5 places to find support for puppy training

Erin
July 16, 2020
puppy training support

Puppy blues. Ever heard of it? 

It’s that ‘Oh my gosh what have I gotten myself into’ feeling that almost every new puppy parent experiences. It’s walking in the door to your bundle of energy having exploded another dog bed, shredded the puppy pads and left a nice surprise in the middle of the room – and just wanting to cry. 

Some liken the feeling to having the human baby blues – not to say that you get the same level of sleep deprivation, but sometimes it can feel pretty close. 

And no matter how cute the puppy, it’s perfectly normal to experience feelings of being overwhelmed, stressed and even guilty. 

So, does it ever end? How is it possible to manage it while living your (also very important) human life?

Support. 

A problem shared is a problem halved, and you’re never alone with puppy problems – we can guarantee that thousands of other tired puppy parents are feeling exactly the same. 

Where to find support for puppy training 

When you’re looking for people or places to find support, it’s important to remember that helpful, encouraging support from well-meaning people with experience is the best option. Raising and training a puppy can attract a variety of different viewpoints, methods and opinions, but in the end it’s up to you to decide what you’re comfortable with. 

Friends and family 

Of course, friends and family with dogs and puppies are a great place to start. It’s easy to talk to them, and they can sometimes even help you out by taking care of your puppy for a few hours or a day for you to have some much needed ‘me time’.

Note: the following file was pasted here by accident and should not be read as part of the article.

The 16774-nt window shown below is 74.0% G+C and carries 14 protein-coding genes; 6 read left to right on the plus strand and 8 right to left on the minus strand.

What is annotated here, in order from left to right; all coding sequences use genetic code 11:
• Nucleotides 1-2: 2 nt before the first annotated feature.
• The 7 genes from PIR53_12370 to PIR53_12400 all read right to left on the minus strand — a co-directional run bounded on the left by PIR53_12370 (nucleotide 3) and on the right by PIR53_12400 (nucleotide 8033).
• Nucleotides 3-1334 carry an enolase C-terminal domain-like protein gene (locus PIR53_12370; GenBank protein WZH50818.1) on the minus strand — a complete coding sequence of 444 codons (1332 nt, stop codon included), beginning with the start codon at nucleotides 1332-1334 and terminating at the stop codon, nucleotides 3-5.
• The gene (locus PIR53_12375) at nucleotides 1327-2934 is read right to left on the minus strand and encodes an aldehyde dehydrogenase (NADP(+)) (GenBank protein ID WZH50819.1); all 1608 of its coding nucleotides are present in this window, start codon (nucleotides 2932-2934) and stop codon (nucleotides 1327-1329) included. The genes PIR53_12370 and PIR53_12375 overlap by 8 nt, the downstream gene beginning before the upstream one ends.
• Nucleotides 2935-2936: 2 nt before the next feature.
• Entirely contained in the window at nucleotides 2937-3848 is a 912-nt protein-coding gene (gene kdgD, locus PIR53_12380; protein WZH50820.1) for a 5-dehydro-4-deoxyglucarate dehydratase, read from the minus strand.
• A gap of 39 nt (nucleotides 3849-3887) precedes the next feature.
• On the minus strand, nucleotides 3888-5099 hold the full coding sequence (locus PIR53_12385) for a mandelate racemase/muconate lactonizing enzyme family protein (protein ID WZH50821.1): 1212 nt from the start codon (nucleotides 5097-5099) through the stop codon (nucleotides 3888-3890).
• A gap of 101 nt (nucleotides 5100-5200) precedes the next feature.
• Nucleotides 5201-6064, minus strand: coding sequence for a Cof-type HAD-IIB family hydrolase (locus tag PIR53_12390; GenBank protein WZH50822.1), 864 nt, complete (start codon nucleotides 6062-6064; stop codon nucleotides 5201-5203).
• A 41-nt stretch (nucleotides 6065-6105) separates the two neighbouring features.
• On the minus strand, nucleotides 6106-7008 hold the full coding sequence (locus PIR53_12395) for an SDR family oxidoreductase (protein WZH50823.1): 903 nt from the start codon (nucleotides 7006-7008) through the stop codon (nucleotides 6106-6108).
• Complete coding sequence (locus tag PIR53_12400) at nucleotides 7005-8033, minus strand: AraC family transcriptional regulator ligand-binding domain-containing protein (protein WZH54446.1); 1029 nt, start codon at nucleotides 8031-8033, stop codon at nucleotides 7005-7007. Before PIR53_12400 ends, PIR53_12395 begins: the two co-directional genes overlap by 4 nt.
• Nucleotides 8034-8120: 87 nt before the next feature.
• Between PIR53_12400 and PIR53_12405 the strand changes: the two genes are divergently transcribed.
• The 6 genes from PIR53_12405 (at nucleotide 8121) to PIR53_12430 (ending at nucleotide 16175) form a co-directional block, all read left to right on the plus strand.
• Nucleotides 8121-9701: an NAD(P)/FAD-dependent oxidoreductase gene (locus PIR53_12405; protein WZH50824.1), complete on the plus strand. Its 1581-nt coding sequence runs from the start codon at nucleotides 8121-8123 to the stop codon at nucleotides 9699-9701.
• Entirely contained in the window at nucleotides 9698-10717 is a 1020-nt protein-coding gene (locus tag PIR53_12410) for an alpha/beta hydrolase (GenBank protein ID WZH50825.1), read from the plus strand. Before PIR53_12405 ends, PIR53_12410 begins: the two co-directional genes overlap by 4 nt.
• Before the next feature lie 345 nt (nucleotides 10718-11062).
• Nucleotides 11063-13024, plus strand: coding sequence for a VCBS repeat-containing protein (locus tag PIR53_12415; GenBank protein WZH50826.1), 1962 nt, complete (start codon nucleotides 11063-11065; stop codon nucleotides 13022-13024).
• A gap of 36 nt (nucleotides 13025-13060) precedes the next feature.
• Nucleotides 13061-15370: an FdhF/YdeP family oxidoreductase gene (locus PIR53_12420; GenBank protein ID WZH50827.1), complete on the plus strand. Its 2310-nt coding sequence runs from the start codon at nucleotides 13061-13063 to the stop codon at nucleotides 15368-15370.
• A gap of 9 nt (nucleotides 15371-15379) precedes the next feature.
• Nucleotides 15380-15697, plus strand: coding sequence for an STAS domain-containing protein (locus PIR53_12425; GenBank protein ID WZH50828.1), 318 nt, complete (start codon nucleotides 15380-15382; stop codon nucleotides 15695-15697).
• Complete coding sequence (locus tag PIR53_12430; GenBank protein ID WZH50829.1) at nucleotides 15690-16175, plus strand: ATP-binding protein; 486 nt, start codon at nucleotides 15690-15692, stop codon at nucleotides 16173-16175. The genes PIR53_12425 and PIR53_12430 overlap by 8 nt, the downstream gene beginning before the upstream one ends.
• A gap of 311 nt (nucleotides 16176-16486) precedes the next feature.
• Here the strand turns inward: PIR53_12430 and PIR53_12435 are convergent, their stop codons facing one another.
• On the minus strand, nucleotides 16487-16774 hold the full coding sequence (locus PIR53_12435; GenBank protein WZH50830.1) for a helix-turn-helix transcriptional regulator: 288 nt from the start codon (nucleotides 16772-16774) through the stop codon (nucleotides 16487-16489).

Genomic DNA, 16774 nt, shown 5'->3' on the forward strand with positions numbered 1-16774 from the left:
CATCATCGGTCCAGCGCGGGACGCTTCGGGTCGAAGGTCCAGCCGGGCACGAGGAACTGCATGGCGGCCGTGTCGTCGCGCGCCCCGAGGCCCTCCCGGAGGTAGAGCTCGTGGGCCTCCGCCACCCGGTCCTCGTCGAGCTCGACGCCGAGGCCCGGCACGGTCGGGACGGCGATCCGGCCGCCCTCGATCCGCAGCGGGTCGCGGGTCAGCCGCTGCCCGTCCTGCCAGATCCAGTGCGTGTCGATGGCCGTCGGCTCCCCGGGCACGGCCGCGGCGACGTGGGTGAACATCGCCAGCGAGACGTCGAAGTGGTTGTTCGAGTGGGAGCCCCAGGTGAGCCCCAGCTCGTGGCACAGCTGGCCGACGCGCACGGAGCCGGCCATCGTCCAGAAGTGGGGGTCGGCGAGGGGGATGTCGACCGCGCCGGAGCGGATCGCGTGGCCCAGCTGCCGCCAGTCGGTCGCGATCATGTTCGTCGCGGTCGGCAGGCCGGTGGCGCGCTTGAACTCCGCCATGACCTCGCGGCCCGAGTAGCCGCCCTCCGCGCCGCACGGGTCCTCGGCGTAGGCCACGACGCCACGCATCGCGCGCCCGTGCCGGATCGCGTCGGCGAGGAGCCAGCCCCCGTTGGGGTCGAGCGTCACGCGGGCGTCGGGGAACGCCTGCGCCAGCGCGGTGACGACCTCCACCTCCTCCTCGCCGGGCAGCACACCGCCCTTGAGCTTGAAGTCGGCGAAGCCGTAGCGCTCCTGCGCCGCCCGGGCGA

Breeder and littermates 

If you bought your puppy from a breeder, try to stay in touch with your puppy’s littermates. Having contact with puppy parents with the same age and breed is a lifesaver at times because chances are, they’re having the same issues you are. Your breeder should also be happy to help you out with any issues you have. 

And if you adopted your puppy from a shelter, most shelters are also happy to give advice and support to new adoptive parents – so don’t be afraid to give them a call. 

Professional trainers 

Of course, the most reliable option for puppy training support and advice is a professional trainer. If you can find one in your area and can afford it (trainers can charge into the hundreds for 1-1 consultation), they often have years of knowledge and experience. 

Public Facebook groups and forums 

It’s a rule of law: no matter what topic you’re interested in, there’s a Facebook group for it. Same goes for puppies, dogs and training – there are literally hundreds. 

You can find one for your specific breed, location and style of training, and there’s often thousands of people with pups just like yours. 

Something to keep in mind, though, is the nature of Facebook itself. As awesome and easy as it is to get in touch with likeminded people, it’s hard to know who’s advice to trust.

 

Private Facebook groups and forums 

An alternative to the mixed bag of advice you might get on a public Facebook group, private Facebook groups run by trainers or companies are becoming more common. They’re moderated, run by professionals and the members are generally super helpful and respectful. 

For our Puppy Training members, OneMind Dogs has a private community on Facebook too! Right now, all of our members are training together with our CEO Noora’s brand new puppy – Spider the Sausage Dog

Haven’t signed up yet? You can grab your 7-day free trial below.

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